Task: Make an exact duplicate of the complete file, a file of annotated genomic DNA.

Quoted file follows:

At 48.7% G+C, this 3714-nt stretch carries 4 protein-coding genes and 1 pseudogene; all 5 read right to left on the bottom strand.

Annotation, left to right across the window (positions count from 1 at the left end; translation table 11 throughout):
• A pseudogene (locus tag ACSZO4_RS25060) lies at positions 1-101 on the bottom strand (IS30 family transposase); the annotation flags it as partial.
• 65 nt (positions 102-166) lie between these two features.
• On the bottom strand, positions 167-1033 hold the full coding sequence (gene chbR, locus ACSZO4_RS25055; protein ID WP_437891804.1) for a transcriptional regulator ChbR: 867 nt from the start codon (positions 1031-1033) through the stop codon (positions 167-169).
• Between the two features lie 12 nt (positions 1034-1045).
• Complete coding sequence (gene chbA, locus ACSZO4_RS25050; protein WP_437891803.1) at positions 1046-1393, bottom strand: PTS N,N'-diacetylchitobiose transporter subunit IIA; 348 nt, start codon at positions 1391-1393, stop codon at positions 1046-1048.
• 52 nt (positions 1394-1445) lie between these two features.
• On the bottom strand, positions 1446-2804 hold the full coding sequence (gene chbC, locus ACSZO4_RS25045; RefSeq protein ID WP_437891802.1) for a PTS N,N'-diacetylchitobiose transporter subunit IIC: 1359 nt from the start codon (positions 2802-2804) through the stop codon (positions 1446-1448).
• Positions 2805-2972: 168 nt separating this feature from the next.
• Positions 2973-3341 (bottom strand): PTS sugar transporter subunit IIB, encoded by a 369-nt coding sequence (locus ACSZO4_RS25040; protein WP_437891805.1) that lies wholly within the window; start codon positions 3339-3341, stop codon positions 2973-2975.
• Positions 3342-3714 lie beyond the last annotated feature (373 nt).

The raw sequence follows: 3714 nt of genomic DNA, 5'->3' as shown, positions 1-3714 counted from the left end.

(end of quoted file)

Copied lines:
At 48.7% G+C, this 3714-nt stretch carries 4 protein-coding genes and 1 pseudogene; all 5 read right to left on the bottom strand.

Annotation, left to right across the window (positions count from 1 at the left end; translation table 11 throughout):
• A pseudogene (locus tag ACSZO4_RS25060) lies at positions 1-101 on the bottom strand (IS30 family transposase); the annotation flags it as partial.
• 65 nt (positions 102-166) lie between these two features.
• On the bottom strand, positions 167-1033 hold the full coding sequence (gene chbR, locus ACSZO4_RS25055; protein ID WP_437891804.1) for a transcriptional regulator ChbR: 867 nt from the start codon (positions 1031-1033) through the stop codon (positions 167-169).
• Between the two features lie 12 nt (positions 1034-1045).
• Complete coding sequence (gene chbA, locus ACSZO4_RS25050; protein WP_437891803.1) at positions 1046-1393, bottom strand: PTS N,N'-diacetylchitobiose transporter subunit IIA; 348 nt, start codon at positions 1391-1393, stop codon at positions 1046-1048.
• 52 nt (positions 1394-1445) lie between these two features.
• On the bottom strand, positions 1446-2804 hold the full coding sequence (gene chbC, locus ACSZO4_RS25045; RefSeq protein ID WP_437891802.1) for a PTS N,N'-diacetylchitobiose transporter subunit IIC: 1359 nt from the start codon (positions 2802-2804) through the stop codon (positions 1446-1448).
• Positions 2805-2972: 168 nt separating this feature from the next.
• Positions 2973-3341 (bottom strand): PTS sugar transporter subunit IIB, encoded by a 369-nt coding sequence (locus ACSZO4_RS25040; protein WP_437891805.1) that lies wholly within the window; start codon positions 3339-3341, stop codon positions 2973-2975.
• Positions 3342-3714 lie beyond the last annotated feature (373 nt).

The raw sequence follows: 3714 nt of genomic DNA, 5'->3' as shown, positions 1-3714 counted from the left end.